Democrats who came out slugging at Sarah Palin when Sen. John McCain announced her as his running mate have made it clear that their idea of a "glass ceiling" has less to do with gender than with elitism.
Palin just doesn't have the ivory tower education and liberal activism credentials to suit them. And in terms of "change," her record is one of making it happen - not merely talking about it.
Palin has more practical and down-to-earth experience than Obama in government. His only exposure to public service has been as an Illinois legislator and a member of the U.S. Senate. Hers has been as the mayor of a small town - like most municipalities in our country - and as governor of Alaska.
Palin, while a member of her state's Oil and Gas Conservation Commission, forced a fellow member to resign after she launched an investigation of his conduct. She also forced Alaska's attorney general - a fellow Republican - to resign after she filed an ethics complaint against him.
But Palin didn't attend Harvard. While Obama was there, she was working in the family business.
She didn't run a liberal-oriented political activist group. While Obama was doing that, she was serving on the Wasilla, Alaska, city council and helping real people with real problems.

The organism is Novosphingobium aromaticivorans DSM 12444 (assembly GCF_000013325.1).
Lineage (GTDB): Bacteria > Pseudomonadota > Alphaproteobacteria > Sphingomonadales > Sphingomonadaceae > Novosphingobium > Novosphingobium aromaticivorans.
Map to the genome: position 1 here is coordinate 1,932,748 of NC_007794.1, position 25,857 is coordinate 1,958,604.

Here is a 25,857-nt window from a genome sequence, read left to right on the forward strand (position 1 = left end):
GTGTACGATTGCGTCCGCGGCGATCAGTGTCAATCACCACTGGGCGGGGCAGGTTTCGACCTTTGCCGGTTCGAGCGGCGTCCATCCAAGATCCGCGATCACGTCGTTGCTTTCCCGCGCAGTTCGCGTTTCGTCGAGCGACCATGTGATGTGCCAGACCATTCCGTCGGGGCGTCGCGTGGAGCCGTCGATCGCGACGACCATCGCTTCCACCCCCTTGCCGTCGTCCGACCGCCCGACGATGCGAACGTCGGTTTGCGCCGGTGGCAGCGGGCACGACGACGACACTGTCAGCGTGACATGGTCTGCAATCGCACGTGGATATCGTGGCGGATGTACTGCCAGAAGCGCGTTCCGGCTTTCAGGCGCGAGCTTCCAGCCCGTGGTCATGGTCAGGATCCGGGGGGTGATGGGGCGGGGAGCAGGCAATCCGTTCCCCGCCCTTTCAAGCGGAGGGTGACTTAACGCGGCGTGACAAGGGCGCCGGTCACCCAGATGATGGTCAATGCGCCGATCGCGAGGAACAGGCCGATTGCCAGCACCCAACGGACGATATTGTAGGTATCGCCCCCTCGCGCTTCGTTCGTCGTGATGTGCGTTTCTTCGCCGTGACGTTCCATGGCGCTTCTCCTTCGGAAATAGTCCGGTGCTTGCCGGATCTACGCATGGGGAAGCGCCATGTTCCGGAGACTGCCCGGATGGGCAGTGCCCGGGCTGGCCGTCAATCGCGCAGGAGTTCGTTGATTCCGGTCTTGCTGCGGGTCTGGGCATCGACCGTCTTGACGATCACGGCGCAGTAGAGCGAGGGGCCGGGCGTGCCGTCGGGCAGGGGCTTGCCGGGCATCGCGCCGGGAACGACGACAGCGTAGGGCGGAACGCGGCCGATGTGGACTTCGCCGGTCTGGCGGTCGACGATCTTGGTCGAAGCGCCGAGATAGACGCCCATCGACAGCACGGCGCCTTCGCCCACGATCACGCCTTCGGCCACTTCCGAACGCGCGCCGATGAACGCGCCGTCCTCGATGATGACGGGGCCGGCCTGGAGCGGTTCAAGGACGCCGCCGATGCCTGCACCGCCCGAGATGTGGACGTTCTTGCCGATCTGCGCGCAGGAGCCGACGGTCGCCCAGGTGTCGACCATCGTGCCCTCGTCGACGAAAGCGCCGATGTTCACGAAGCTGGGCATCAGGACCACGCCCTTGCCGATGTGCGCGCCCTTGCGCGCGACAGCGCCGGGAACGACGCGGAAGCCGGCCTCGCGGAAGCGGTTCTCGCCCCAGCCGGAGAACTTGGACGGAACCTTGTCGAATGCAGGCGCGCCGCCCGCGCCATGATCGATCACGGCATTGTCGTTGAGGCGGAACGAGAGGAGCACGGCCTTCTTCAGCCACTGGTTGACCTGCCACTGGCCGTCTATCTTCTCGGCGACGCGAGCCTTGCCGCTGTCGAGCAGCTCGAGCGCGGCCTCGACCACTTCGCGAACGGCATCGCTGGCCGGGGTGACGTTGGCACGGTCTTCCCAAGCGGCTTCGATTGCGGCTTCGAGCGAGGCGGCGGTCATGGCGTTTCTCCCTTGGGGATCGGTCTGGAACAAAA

As Obama was using the Chicago Democratic Party machine to win a seat in the Illinois legislature, Palin was winning a vote of confidence from her townspeople, who elected her mayor.
While Obama was launching his campaign for president, Palin was taking on the oil industry in Alaska - demanding new taxes on it. She also was strengthening her state's ethics laws.
For several years, Obama has proclaimed himself to be the candidate of "change." At the same time, Palin has been a true agent of it.
While Obama was networking with liberal leaders in politics and academia, Palin was gaining real experience, making real changes. It is that difference, one of elitist credentials, that makes Palin unacceptable to the liberal wing of the Democratic Party.